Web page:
A panel interview is one where you are interviewed by two or more interviewers. In some cases there are two interviewers, more commonly it’s three or four interviewers. I have heard of panel interviews with ten interviewers!
When are Panel Interviews Used?
There are a fairly wide range of reasons for organisations to use a panel interview. You will be relieved to hear that none of them are to make the interview more stressful. The main reasons for using them are:
- In public bodies there are often a range of people that need to meet a candidate eg HR Manager, Line Manager, Member of the Council or Board of Governors. Using a panel interview avoids the candidate having four or five separate interviews. In fact panel interviews will speed up the selection process in most organisations that use them.
- If organisations use competency based interviews whilst one person asks questions other members of the panel can keep notes of the answers.
- By using panel interviews organisations can be more certain that each candidate is treated fairly by the different managers in the selection process. They are all there at the same time. Any bias from one manager can be balanced out by the views of others on the panel
How do they Work?
The best way to view a panel interview is as a normal one to one interview. However the questions are divided among the different panel members. So you need to prepare for this kind of interview like any other. You can see our guides on interview preparation for more help on this.
How to be Successful at Panel Interviews
This list of hints and tips will significantly improve you chances of success at a panel interview:
- When asked to attend an interview, if you are not told, ask who will be interviewing you. By doing this you will avoid the surprise of walking into an interview thinking you are meeting one person, only to find there are three interviewers
- Work out the likely areas of interest of the panel members – your background, your skills and experience, technical qualifications
- Ensure you can headline your CV in no more than 4 minutes, or you will lose the attention of the interviewers. Practice this in a mirror and with a friend beforehand. This is likely the first thing you are asked to do, so it’s important to be able to do it confidently
- Make sureyou have thought about examples of your skills and experience that match the requirements of the job description. Again practice them out aloud prior to the interview
- Arrive early to give you time to relax and focus on the interview
- Be polite and courteous with everyone you meet when you arrive. This includes Receptionists and whoever takes you to the interview. You are on stage and people may be asked about you after the interview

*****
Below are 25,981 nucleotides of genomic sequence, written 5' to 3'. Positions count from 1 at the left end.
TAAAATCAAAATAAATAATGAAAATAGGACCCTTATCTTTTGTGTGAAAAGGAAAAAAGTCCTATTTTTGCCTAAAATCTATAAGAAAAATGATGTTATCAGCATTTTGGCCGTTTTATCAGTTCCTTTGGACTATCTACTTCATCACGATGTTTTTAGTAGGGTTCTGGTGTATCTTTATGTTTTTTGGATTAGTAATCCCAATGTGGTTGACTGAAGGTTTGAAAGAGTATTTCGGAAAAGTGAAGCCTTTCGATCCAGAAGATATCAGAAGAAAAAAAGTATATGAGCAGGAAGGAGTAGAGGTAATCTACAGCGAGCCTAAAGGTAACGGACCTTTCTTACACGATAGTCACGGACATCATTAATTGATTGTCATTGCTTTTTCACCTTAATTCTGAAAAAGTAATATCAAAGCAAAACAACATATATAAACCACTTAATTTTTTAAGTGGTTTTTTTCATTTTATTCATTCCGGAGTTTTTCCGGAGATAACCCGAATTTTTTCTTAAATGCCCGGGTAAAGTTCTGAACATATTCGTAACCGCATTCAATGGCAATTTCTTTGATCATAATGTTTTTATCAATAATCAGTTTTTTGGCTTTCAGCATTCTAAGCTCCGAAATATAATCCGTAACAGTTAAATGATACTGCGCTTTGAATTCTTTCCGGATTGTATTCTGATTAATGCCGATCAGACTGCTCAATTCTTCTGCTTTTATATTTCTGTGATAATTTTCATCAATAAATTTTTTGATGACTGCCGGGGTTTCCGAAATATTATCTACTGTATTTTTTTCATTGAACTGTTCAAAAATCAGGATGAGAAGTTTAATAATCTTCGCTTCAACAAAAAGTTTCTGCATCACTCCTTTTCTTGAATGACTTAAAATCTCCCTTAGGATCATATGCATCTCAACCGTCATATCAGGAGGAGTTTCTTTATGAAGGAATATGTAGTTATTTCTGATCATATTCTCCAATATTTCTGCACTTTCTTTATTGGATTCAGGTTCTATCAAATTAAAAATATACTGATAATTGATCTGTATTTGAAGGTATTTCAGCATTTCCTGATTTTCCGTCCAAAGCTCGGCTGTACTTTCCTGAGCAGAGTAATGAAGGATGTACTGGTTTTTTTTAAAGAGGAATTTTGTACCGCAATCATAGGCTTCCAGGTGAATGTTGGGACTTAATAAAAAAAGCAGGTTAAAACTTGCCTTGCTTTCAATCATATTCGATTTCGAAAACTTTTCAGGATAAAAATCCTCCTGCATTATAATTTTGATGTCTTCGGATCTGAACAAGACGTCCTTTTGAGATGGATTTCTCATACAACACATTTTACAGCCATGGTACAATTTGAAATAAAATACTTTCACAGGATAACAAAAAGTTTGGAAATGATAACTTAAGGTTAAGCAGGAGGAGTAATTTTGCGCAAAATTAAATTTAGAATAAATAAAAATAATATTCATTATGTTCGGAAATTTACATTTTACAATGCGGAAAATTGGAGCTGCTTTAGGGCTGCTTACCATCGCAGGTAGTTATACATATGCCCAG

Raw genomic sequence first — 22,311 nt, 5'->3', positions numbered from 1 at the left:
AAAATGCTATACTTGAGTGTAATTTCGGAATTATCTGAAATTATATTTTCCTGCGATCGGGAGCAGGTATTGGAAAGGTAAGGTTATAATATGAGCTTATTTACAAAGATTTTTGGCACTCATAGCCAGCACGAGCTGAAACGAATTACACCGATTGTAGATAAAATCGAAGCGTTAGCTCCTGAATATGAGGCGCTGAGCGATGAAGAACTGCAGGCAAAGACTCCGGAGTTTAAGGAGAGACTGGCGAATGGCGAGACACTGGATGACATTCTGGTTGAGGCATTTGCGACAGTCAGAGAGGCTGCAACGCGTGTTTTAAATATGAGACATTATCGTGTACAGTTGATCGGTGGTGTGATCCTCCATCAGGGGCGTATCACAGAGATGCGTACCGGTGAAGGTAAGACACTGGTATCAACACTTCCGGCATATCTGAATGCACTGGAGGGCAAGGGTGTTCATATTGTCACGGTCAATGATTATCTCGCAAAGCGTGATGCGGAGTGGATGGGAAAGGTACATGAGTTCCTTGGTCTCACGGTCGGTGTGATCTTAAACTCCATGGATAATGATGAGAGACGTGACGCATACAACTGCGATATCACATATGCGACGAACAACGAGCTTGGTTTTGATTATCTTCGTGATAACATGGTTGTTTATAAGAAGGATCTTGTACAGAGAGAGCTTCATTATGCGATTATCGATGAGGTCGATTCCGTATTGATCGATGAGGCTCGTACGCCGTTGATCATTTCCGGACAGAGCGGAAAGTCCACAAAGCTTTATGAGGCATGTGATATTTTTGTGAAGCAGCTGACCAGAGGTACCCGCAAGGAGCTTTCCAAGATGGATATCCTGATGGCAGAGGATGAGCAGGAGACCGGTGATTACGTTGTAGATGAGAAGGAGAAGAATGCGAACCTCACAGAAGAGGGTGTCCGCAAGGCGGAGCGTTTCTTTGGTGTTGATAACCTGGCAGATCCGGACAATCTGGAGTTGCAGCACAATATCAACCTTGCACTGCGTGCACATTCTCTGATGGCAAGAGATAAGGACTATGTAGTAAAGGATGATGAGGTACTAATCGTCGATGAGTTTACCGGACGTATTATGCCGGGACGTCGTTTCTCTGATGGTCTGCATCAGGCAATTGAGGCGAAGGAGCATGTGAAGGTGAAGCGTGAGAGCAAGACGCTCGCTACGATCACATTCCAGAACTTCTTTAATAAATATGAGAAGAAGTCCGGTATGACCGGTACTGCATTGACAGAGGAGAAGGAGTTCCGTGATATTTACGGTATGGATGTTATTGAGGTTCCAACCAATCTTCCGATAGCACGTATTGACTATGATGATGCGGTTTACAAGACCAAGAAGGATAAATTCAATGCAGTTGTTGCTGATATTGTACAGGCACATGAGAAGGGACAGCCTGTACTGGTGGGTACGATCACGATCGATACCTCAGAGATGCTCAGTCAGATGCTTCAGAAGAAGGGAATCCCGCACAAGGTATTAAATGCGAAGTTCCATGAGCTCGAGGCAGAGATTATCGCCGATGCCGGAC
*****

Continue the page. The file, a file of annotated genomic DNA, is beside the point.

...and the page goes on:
- Walk into the interview room confidently. Smile and make eye contact with each member of the panel
- One of the panel members will introduce you to the others. Wherever possible make sure you shake each panel members hand and say hello or good morning etc
- When asked questions by a panel member address your answer to that panel member. Don’t try to continually scan the panel as you are giving an answer. It may be appropriate to look at each panel member once during each answer, but you main focus of attention should be on the person who asked the question
- Ensure you have one or two questions to ask the panel that show your interest in the job. Good subjects are about the training you will receive, career development, or a question about the organisation that demonstrates your research on it
If you follow these simple guidelines you really will enhance your chances of success. I’d also strongly suggest you read our article on competency based interviews as competency based questions are often a key part of any panel interview.
If you are seeking help in preparing for an interview please give us a call or email us. We are experts in providing this kind of help and have helped many of our clients get the job that they want.
Executive Coaching|Executive Coach
Very often when I start working with a new executive coaching client they do not really understand what it is an Executive Coach does. Here I explain what to expect in ...
What is Executive Coaching?
As an Executive Coaching Company we find that we are often asked 'what is Executive Coaching?' It seems there are many views about what executive coaching is and what executive ...
Executive Coaching – is a Key Development Tool
As an Executive Coaching Company you might expect us to promote executive coaching as a key development tool. However the latest CIPD Learning and Talent Development Survey finds that executive ...
Popular ArticlesExecutive Coaching Success Stories
People are sometimes unsure of how Executive Coaching might help them. These Executive Coaching ...
Mentoring or Executive Coaching?
Mentoring is one of the services our Executive Coaching company provides to some clients. ...
What Was Executive Coaching Like?
What an Executive Coaching Company does is still a mystery to some people. So ...
Executive Coaching – is a Key Development Tool
As an Executive Coaching Company you might expect us to promote executive coaching as ...
- 01789 261202
- 186 Loxley Road
Stratford upon Avon CV37 7DU